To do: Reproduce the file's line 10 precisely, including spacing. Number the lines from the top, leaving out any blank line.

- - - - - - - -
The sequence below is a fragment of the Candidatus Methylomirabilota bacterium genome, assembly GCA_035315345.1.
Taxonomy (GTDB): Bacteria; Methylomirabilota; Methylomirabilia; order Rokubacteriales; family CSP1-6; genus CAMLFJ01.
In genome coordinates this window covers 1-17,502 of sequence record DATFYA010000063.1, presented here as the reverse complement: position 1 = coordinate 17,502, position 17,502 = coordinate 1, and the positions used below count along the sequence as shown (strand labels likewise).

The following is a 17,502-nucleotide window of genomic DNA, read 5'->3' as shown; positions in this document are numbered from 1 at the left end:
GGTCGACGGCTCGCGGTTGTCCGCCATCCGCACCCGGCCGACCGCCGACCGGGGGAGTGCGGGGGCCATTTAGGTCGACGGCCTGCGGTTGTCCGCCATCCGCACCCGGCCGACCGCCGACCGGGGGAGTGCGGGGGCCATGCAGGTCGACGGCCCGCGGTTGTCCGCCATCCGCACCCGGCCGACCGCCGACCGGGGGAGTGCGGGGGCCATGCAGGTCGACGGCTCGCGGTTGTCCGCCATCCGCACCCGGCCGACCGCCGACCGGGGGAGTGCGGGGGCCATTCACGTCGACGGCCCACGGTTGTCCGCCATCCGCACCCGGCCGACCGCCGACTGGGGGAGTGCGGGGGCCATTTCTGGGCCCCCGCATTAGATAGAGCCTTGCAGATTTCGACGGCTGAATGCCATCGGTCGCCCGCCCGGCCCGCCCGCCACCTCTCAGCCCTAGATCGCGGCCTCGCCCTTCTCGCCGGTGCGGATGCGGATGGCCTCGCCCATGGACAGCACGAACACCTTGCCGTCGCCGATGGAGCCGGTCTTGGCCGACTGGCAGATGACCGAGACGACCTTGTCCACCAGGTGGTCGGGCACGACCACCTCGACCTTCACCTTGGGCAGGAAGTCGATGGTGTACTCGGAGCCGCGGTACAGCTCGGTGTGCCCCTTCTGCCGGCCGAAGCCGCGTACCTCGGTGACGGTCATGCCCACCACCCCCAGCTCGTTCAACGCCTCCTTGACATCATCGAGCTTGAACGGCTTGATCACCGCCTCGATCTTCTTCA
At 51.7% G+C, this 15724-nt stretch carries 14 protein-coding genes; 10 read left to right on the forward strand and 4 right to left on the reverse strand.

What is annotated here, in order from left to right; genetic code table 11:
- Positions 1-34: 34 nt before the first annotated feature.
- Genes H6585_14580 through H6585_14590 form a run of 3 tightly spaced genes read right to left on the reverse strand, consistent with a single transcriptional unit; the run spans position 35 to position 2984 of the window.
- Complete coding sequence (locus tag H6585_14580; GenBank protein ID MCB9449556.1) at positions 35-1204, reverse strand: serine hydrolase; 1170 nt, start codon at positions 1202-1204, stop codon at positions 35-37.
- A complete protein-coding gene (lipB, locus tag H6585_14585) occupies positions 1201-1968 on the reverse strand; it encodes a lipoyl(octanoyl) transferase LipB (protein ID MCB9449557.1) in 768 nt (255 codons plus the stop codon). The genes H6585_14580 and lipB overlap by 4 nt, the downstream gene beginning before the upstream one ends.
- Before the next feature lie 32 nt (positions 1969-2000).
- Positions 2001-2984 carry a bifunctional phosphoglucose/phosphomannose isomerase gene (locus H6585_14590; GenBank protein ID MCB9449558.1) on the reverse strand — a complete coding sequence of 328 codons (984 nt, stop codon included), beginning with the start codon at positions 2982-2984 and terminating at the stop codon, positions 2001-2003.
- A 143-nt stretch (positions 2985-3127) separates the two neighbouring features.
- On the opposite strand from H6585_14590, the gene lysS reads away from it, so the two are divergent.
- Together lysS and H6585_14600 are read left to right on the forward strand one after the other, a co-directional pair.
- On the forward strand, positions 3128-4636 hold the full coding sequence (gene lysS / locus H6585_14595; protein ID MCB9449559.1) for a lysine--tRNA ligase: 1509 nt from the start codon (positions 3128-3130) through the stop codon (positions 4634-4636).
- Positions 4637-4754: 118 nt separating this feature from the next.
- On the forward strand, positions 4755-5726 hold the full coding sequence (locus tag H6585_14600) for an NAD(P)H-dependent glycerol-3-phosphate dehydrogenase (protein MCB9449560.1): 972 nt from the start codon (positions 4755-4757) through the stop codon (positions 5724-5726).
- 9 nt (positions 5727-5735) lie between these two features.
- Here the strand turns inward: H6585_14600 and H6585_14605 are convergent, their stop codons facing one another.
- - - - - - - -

- Complete coding sequence (locus tag H6585_14580; GenBank protein ID MCB9449556.1) at positions 35-1204, reverse strand: serine hydrolase; 1170 nt, start codon at positions 1202-1204, stop codon at positions 35-37.